Thomas Schutte has been producing a wide variety of art, from architectural installations and mixed media sculptures to ceramics and drawings, for more than three decades. This current exhibition at the Serpentine Gallery in London concentrates on one of Schutte’s major preoccupations, the human face and figure, drawing on work from the last fifteen years. It is perhaps surprising then, due to the eclectic nature of his practice, that this show has such a traditional feel, being made up as it is primarily of sculptures in bronze, steel and aluminium, and drawings in ink, pencil and watercolour.
It is to the drawings that I am most drawn. There is a quiet, calm seriousness to them, a misleading simplicity. They do not shout for attention. They quietly, calmly and seriously get on with what they do. Often Schutte will draw the same subject many times over a period of months or years, modifying his materials aloing the way, some in ink, some in pencil, some with crayon added, some with watercolour added, with the result that his drawings frequently appear in series. On show here are Luise (1996), Mirror Drawings (1998-99) and Paloma (2012). It’s as if through repetition Schutte is acknowledging the ultimate futility of drawing, it’s inherent failure to capture the true and complete spirit of a subject, as well as his own limitations as an artist, and by use of repetition he can somehow get closer to that unobtainable absolute truth.
In some of the drawings there is a real delicacy of touch. Henri (2012) for example is a very simple and beautiful line drawing in pencil, which has two occurrences of red crayon. Untitled (2006) is an ink drawing of a male face where the ink is thick and black on the right of the picture but the lines, and consequently the face, on the left disappear into the whiteness of the paper. And in another Untitled (2006), the subtlety of the line and delicacy of the face, this time female, is contrasted by a thick block of bright orange on the neck.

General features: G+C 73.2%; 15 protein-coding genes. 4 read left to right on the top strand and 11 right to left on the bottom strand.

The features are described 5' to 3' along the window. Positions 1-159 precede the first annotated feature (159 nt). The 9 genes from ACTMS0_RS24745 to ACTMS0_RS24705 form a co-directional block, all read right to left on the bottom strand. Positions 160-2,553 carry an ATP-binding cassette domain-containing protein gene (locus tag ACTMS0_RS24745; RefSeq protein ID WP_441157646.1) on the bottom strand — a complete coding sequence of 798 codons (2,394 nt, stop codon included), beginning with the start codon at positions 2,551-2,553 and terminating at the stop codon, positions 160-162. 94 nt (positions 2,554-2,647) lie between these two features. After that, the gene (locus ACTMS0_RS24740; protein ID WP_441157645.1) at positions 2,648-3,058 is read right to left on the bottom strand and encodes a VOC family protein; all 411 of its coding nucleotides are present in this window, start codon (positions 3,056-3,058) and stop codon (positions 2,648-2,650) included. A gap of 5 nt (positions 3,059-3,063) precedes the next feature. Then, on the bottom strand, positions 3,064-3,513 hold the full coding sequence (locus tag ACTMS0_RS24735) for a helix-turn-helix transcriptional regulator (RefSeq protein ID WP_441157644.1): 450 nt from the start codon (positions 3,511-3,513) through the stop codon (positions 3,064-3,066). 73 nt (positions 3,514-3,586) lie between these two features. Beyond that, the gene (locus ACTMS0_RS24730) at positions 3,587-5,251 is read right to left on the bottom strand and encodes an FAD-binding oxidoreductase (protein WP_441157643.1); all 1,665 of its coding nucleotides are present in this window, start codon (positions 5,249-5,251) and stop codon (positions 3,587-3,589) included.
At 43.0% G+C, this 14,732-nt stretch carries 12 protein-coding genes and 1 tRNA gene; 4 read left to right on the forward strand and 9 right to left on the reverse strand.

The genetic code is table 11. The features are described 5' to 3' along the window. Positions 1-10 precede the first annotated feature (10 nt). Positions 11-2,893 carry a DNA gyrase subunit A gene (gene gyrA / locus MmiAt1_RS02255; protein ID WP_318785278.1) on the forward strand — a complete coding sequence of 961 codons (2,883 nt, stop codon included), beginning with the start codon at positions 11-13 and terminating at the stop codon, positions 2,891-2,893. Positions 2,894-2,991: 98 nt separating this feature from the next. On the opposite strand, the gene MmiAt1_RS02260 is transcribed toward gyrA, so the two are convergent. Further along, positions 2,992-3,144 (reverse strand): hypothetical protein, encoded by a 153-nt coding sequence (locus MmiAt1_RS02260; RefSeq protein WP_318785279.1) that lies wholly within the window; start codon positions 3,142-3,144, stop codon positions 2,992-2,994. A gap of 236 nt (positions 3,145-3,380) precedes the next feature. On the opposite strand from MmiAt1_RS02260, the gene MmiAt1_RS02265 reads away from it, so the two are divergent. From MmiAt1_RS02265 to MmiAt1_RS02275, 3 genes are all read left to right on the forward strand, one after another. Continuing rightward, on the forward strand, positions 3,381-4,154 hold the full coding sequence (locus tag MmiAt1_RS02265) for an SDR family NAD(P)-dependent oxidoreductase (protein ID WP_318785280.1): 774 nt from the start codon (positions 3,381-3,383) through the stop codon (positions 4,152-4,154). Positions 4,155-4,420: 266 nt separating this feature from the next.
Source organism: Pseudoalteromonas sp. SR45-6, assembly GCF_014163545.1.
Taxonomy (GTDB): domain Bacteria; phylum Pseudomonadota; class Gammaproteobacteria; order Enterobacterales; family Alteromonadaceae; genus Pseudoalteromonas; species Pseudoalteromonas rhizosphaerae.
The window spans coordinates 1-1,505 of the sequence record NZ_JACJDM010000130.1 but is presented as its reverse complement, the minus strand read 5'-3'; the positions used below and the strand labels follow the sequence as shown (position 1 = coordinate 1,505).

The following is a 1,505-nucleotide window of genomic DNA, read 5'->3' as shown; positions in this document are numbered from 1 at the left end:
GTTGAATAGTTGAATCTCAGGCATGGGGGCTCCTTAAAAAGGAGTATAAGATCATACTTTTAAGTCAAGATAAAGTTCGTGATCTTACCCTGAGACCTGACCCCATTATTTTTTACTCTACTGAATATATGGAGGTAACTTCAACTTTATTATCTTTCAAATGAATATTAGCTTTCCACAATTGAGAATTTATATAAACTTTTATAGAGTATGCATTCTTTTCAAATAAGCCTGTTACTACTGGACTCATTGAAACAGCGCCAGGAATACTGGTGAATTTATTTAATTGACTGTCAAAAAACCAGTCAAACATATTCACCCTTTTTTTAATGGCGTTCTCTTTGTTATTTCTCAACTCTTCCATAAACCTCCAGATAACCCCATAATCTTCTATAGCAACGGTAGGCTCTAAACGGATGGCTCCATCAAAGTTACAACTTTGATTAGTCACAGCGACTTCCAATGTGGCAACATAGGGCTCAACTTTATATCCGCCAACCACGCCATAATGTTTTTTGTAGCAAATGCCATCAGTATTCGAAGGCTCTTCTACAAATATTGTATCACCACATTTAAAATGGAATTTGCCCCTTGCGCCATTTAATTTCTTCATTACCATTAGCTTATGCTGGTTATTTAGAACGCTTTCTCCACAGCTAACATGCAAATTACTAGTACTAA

The majority of the sculptures on display, I’m afraid to say, fail to move me. They include a series of expressionistic bronze heads, Wichte (Jerks) (2006); an imposing armless figure with solemn deep cheekbones cast in dark rust coloured steel, Vater Staat (Father State) (2010); a long haired and bearded sunken faced bronze, Memorial for an Unknown Artist (2011); all beautifully executed with expressive features, but failing to move me in the way, say, the sinister figures of Juan Munos do, a comparison most explicit in the two large sculptures outside the gallery, United Enemies (2011), two pairs of figures, again armless, with poles for legs, bound together and uselessly straining against each other desperate to pull themselves apart. (When I was viewing these I was delighted to find them both crawling with ladybirds, an unexpected incongruity and pleasing unintentional addition to the work, the bright red dots against the pale blue of the bronze.)
My two favourite of Schutte’s sculptures, Walser’s Wife (2011) and Frauenkopf mit Blume (Woman with Flower) (2006), are both female heads, both resembling the heads of buddhas with smooth Asiatic features and rough textured hair tied up in a bun. Walser’s Wife is upright whereas Frauenkopf… is lying on its side. Walser’s Wife, the most striking of the two, is aluminium painted with gold and purple lacquer, which plays tricks with your eyes reflecting different colours depending on the angle of view. Frauenkopf… is the more familiar and traditional green and brown of bronze. But it is detail that makes these sculptures compelling. Both contain intentional imperfections around the eyes. Walser’s Wife has two small tears, solidified drips of lacquered aluminium, falling uncannily from her upper eyelids. Frauenkopf… has a lump underneath the left eye and a dent underneath the right. Her whole face sags ever so slightly in the direction of gravity’s pull, giving her features a barely noticeable yet unnerving asymmetrical skew. Both pairs of eyes, in representations of an otherwise idealized yet realistic style, are just deep grooves, devoid of eyeballs or pupils and therefore of emotion. It is in these minor deviations from verisimilitude that we are apparently purposefully separated from the same truth that Schutte seems so eager to obtain in his drawings.